sharing their stories and experiences and surplus to facilitate more on
    the ground development.’

    I agree with and am a believer of practicing what
    works for a specific site context. I also want to understand why it
    works and how it works and what we might be able to design and do to
    improve how well it works for us, for society, and for the ecology.

    Thanks Rafter for contributing to this development and adding to the toolkit
    for meeting our goal of improving ecosystem health while meeting human
    needs (while enriching lives)…

  • From a discussion in another forum:

    We are all using very different definitions of capitalism, which is a huge part of the reason I wrote the article. If we are going to talk about politics or economics AT ALL in permaculture (and is there a legitimate other option?) then we have to talk about capitalism.

    “When does conversation help? When do we move closer to what we want, through conversation, rather than merely rehashing what we already know?” – Susan Parenti

    If we want our conversations ( those times when we, among other things, plan our actions) about economics to move us closer to what we want, we would be foolish to go without a mutual definition of capitalism. CPE provides one that’s been field tested for 30 years, designed for non-academics, that makes sense out of the jumble.

    Making money isn’t capitalism, any more than mulching is permaculture.
    Selling things isn’t capitalism, any more than eating veggies from your garden is permaculture.

    Opposing capitalism does not mean rejecting successful regenerative projects right now, any more than permaculture requires that you refuse to work with organic annual growers.
    It doesn’t mean rejecting pluralism for a cookie-cutter template for projects, any more than permaculture prescribes a cookie-cutter landscape.

    Opposing capitalism means that we, as a movement, base our successional strategies on a systemic analysis of our institutions, and create projects that, in networks, will help change the trajectory of the system as a whole. Thats not something ANY one project can do – we only do it as a network, as a movement. And we can’t do it without talking about it.

  • kevin s

    What a gift to us all Rafter, that you share your gifts so generously, thanks.

    I feel iv’e got nothing smart enough to add, tho still have some impulse to scratch, and is something about not glossing over Finance Capital and it’s current degenerative force in the world. I almost feel that it is being downplayed in this conversation as a real, actual, driver of bad stuff in the race to some pure theory of stuff. Strategy-wise it is great be building coop models. We have all only begun to scratch the surface of what multi-stakeholder coops might accomplish in capitalization/dev of local jobs, so far Land Trusts have mostly been a tool for further consolidation of real wealth into the already wealthy, CLT’s even became just a game for non-profit dev. NGOs in the housing bubble, so we have some ways to go to any level of real implementation of all these great tools. At this sad time in land tenure reality i do think there might be some potential in voluntary, “permanent” easements based on conservation easements that facilitate (require) the mgmnt for regenerative design even after sale to a new owner- proactive PC based easements, perhaps using ag rights as part for the design. There are already lots of folks who have or are buying farmland that want to do this kind of thing if they could. Anyway, there’s one more good idea to the mix…and really, there is no shortage of good ideas, the sky is the limits solutions-wise, if we have the imagination and will to actually build cooperative models.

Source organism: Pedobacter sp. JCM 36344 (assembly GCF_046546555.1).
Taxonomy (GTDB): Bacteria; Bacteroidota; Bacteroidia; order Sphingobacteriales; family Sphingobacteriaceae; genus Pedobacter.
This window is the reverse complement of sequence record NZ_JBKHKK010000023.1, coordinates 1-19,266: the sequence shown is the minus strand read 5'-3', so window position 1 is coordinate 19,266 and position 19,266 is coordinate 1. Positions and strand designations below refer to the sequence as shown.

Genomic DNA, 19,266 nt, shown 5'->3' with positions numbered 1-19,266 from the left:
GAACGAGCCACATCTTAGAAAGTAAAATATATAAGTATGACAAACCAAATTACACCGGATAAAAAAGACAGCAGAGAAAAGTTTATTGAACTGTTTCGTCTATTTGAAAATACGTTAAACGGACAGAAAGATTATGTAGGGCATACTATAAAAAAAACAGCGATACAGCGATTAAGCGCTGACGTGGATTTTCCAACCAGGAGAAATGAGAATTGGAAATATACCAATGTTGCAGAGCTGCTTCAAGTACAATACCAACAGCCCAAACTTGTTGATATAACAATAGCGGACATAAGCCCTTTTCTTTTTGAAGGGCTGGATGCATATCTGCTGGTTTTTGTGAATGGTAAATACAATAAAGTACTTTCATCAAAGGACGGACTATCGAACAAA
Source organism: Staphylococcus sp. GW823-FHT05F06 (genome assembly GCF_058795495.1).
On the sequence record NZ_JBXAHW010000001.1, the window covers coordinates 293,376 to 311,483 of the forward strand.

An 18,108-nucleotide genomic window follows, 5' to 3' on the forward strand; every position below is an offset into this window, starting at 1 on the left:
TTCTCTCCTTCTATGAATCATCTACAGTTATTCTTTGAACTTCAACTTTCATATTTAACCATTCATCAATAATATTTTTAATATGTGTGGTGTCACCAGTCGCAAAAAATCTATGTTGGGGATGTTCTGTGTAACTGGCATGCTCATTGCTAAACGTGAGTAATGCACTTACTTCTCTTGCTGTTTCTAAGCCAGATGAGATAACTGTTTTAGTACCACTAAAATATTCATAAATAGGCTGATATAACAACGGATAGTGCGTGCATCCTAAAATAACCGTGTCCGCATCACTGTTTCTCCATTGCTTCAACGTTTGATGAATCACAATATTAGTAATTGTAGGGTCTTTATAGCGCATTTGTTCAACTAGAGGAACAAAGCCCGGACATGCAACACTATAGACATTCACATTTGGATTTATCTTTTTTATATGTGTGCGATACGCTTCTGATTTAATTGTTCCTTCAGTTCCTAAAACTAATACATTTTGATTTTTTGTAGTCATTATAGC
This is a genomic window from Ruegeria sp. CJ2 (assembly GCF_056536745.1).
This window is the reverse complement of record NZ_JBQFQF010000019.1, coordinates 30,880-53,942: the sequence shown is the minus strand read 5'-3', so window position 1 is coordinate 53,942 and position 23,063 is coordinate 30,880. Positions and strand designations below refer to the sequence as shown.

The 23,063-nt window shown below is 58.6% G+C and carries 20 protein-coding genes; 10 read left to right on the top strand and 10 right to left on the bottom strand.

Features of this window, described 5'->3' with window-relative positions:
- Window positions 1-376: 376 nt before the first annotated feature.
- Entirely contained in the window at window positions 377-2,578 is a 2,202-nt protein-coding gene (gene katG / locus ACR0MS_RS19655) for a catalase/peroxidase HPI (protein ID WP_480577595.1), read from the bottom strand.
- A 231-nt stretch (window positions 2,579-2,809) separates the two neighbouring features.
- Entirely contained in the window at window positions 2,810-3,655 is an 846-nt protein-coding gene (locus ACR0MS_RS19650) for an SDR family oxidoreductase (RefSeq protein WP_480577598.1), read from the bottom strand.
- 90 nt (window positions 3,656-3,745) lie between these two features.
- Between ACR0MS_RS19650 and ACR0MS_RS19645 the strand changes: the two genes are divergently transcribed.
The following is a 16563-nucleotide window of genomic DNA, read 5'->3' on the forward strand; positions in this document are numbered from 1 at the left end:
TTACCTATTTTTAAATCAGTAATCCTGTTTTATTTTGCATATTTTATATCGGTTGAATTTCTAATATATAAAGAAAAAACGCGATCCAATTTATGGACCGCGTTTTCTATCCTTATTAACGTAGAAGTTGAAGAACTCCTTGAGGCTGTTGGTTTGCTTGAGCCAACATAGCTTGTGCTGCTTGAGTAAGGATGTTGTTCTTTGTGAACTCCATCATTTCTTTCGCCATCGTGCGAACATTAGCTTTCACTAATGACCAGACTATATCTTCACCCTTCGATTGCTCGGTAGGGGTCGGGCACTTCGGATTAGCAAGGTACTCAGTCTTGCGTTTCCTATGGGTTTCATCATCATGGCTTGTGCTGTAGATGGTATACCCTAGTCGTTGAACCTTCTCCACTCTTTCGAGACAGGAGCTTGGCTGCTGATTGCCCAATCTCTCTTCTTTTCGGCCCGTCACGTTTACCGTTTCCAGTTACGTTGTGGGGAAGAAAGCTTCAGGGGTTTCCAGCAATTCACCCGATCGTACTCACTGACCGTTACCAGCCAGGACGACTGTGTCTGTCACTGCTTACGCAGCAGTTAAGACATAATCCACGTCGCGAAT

However, back to finance Capital. If we let it have its way until it has burnt thru all the carbon it can efficiently eat, it will be too late. No solidarity economy can help in a real ecological collapse. I could say more, but really there are already such deep, urgent, and smart critiques of Capitalism, it is hard to know what to add. I guess the curmudgeon in me tho didn’t want to see the encouragement of a new “positivist” trap while trying to extricate from the current one we are in. If we are talking about articulating goals tho, some of them must be for instance the abolishment of the SEC, Fed, Finance Capital, etc. (not their “reform”) The outlawing of most indirect investment- hedges, derivatives, futures, and all of the mechanisms of hoarding surplus in this way etc. If we prevent everything except for direct investment, lending, and debt of existing capital ( what many people imagine “Capitalism” is anyway in their hazy mis-educated picture of it) then we might have some chance against the natural human desires for ‘more’- aka greed and stupidity. It goes without saying that with the end of finance Capital, so too must go Walmart, Exon, and the rest of the global Corporate Supply chain, but still it is worth mentioning.

    So, here is my question as i ponder the design site: do we expect to be able to develop a civil society that can steer the levers of State power in this direction? Do we expect a State, like the U.S. or any other operating under their current Constitutions (designs) to be able to make these kind of changes? Can we imagine a contemporary US Govt that outlaws Finance Capital? And if we can’t, i wonder what we are talking about really. Strategy wise, i mean..